Ian's slow crawl could hamper restoring power
Florida Power & Light, the largest utility in the state, has nearly 16,000 workers in 24 staging areas. Tampa Electric has about 3,000 workers from a dozen states poised to help restore power after the storm passes.
Efforts to restore power will be affected by Hurricane Ian’s expected slow crawl across Florida after an anticipated Gulf Coast landfall on Wednesday, Florida Power & Light President & CEO Eric Silagy cautioned Tuesday.
FPL, the largest utility in the state, has nearly 16,000 workers in 24 staging areas, Silagy said in a conference call with reporters. Still, Silagy said there will be “challenges in the days ahead,” with ground saturated from past rain and anticipated storm surges and flooding.
“This is a very slow-moving storm. It is predicted to slow down as it approaches Florida, and then when it makes landfall to continue to be very slow as it moves across the state,” Silagy said. “That means that, again, there'll be significant amounts of rainfall, storm-surge flooding, and of course, trees being battered by winds for many, many hours in a row, which unfortunately means a lot of them are likely to go over and cause outages.”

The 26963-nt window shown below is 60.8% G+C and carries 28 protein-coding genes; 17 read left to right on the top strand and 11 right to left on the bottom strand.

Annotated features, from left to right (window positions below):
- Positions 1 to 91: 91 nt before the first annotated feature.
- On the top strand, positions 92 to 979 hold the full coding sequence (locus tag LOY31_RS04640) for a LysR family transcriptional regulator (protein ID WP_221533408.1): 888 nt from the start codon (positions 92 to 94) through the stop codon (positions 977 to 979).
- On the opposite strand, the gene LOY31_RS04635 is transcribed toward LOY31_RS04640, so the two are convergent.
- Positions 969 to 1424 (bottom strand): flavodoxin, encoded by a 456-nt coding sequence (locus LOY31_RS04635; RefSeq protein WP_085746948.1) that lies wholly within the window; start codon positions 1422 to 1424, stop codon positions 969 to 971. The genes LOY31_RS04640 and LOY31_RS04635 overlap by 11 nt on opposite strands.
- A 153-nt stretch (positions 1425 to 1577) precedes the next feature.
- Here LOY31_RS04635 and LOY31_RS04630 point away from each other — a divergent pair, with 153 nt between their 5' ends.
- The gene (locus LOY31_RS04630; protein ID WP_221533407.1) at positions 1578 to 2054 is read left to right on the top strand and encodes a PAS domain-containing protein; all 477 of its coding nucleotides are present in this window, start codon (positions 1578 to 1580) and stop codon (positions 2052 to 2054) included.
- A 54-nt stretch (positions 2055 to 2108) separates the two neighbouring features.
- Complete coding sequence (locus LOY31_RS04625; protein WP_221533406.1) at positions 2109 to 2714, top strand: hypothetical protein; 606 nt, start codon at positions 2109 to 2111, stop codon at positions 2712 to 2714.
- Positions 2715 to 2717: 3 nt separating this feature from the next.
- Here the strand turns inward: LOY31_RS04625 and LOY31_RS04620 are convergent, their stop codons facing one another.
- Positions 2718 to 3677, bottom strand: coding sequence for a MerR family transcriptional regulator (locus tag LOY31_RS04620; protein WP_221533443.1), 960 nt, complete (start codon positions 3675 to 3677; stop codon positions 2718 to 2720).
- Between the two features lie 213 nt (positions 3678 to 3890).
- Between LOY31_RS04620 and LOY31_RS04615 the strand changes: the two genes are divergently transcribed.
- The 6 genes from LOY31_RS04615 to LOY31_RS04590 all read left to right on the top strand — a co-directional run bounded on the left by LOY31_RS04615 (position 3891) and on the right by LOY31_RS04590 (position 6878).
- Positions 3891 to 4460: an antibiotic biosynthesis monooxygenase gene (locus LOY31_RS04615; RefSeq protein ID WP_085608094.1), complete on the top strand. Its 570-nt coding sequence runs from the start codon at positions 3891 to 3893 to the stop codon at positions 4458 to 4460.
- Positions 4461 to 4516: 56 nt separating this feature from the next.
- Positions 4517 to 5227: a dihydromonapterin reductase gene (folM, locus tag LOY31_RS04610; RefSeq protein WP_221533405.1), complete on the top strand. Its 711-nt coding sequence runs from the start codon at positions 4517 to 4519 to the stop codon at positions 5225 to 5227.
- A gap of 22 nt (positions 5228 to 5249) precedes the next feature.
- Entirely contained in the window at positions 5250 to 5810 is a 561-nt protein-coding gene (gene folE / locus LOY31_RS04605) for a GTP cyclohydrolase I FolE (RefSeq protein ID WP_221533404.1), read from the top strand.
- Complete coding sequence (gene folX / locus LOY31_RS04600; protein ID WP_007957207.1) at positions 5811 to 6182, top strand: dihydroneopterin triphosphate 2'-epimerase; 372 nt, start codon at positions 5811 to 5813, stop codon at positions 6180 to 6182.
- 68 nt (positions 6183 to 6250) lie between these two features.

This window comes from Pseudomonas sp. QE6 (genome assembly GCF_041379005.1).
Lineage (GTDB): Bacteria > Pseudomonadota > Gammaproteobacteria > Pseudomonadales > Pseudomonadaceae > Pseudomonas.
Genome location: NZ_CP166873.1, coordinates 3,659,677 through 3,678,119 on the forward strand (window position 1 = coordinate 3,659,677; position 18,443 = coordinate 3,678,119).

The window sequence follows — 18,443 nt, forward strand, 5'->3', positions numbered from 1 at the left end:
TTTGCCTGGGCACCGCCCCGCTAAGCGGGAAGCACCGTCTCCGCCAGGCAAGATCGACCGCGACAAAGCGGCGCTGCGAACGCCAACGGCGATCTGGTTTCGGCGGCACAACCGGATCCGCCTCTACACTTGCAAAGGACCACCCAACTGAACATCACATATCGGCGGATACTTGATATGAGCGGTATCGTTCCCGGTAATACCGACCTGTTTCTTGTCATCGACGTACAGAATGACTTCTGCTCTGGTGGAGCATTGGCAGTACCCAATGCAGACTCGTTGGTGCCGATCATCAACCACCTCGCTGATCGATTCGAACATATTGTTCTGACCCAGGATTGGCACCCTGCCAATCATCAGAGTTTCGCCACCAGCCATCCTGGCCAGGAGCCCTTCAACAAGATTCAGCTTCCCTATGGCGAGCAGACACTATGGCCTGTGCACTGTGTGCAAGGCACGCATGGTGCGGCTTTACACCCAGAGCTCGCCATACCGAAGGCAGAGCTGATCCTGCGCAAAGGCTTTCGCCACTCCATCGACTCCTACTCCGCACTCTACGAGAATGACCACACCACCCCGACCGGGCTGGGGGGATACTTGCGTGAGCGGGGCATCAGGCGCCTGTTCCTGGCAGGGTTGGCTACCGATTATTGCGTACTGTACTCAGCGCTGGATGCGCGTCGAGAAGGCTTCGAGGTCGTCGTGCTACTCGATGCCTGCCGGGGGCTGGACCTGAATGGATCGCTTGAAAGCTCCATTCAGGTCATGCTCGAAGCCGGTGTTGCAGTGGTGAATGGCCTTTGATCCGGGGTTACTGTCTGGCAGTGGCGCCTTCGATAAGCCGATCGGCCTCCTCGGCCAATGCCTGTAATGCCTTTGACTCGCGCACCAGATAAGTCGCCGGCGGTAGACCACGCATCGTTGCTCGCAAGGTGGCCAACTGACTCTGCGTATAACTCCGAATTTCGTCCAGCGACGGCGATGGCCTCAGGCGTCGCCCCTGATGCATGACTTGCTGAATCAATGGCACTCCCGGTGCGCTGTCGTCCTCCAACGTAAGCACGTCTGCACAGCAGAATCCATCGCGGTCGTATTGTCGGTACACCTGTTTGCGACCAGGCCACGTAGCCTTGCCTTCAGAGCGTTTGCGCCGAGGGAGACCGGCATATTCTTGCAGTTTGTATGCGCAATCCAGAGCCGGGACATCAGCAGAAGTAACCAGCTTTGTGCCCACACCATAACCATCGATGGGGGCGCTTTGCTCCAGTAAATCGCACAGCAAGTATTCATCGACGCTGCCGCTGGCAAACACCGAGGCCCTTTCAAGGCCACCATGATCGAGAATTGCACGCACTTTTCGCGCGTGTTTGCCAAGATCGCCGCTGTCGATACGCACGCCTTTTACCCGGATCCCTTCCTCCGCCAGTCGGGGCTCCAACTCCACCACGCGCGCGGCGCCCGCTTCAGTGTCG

Silagy said it could take 24 hours to determine how long restoration efforts will take.
“We have to understand what damage has been done, whether or not it is a restoration or in some cases whether or not we actually have to rebuild part of the system, which, unfortunately because of the strength and the size of the storm, is likely to be the case in some pockets,” Silagy said.
Tampa Electric has about 3,000 workers from a dozen states poised to help restore power after the storm passes, the company said.
Gov. Ron DeSantis said Tuesday the projected path of the storm cutting across the state means interior counties will “absolutely see power outages,” along with flooding and wind damage.